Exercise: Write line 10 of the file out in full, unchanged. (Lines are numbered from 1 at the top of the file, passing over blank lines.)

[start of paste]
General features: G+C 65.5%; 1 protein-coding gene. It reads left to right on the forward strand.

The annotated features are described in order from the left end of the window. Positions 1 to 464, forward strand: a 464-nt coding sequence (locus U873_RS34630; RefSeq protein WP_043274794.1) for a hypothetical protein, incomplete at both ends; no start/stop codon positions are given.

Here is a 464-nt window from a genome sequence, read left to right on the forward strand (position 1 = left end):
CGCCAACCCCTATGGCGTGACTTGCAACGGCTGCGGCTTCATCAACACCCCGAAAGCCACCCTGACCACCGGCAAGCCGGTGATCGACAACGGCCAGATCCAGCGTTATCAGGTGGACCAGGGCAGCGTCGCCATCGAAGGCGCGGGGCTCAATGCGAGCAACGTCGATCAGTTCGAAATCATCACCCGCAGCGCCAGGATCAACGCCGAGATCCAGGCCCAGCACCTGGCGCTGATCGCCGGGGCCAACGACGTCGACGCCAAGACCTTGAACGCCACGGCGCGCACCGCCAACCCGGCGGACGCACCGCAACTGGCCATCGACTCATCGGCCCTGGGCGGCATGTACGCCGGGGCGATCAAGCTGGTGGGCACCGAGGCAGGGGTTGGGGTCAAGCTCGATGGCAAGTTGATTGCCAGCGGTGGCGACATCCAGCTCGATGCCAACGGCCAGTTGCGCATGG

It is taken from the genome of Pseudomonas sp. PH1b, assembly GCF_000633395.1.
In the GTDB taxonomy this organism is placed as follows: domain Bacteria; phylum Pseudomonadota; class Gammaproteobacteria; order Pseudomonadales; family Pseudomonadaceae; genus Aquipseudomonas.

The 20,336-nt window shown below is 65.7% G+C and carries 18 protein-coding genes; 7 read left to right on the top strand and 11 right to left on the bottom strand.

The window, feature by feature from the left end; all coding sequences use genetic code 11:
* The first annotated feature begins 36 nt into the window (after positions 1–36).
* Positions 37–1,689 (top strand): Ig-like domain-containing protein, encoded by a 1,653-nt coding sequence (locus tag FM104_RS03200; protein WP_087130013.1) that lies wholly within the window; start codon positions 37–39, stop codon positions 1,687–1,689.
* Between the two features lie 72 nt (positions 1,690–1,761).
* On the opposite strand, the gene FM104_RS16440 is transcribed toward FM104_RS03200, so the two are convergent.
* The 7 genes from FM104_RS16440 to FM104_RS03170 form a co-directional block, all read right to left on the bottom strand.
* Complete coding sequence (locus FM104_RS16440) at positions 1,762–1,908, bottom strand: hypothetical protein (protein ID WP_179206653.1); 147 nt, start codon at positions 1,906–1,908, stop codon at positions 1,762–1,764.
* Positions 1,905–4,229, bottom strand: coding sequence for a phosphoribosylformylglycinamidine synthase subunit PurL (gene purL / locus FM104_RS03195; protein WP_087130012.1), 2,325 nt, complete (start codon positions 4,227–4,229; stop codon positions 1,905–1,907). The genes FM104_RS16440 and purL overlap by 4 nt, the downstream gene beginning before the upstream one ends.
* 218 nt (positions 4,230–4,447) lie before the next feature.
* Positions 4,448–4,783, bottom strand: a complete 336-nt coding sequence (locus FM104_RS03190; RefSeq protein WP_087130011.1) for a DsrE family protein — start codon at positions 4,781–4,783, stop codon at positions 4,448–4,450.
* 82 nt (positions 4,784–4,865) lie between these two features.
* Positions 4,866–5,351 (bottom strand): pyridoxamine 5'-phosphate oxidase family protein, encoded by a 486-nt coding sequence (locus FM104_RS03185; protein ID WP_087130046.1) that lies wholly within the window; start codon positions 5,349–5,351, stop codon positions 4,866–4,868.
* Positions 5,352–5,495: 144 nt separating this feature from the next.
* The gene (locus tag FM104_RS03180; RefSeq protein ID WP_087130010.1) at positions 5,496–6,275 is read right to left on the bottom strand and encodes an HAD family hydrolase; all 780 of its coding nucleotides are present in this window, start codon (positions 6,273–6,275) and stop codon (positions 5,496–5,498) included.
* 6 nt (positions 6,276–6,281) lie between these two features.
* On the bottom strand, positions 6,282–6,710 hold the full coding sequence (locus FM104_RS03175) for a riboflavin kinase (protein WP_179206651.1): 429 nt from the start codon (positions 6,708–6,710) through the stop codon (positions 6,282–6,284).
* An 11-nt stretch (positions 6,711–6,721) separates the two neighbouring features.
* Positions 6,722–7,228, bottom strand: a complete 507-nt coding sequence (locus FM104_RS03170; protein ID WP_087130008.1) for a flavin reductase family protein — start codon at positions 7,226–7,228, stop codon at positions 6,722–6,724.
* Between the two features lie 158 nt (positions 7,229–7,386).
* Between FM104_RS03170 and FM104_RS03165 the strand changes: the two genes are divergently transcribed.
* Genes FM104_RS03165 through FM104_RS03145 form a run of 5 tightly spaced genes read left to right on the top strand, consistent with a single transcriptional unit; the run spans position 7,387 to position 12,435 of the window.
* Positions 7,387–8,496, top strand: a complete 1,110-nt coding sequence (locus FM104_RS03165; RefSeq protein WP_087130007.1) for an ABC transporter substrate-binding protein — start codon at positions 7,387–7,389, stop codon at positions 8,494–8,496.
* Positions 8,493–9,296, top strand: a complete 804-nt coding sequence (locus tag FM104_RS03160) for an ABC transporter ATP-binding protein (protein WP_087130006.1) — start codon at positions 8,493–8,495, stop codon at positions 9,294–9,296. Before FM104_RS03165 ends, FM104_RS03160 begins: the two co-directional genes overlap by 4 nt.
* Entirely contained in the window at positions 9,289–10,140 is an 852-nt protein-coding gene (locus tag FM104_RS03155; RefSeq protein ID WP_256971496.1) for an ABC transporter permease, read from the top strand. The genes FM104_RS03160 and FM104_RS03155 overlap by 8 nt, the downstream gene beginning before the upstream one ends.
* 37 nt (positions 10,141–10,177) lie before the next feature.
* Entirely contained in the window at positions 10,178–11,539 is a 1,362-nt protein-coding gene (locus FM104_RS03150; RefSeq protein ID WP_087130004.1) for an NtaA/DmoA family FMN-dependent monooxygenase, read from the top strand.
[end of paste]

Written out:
* Positions 37–1,689 (top strand): Ig-like domain-containing protein, encoded by a 1,653-nt coding sequence (locus tag FM104_RS03200; protein WP_087130013.1) that lies wholly within the window; start codon positions 37–39, stop codon positions 1,687–1,689.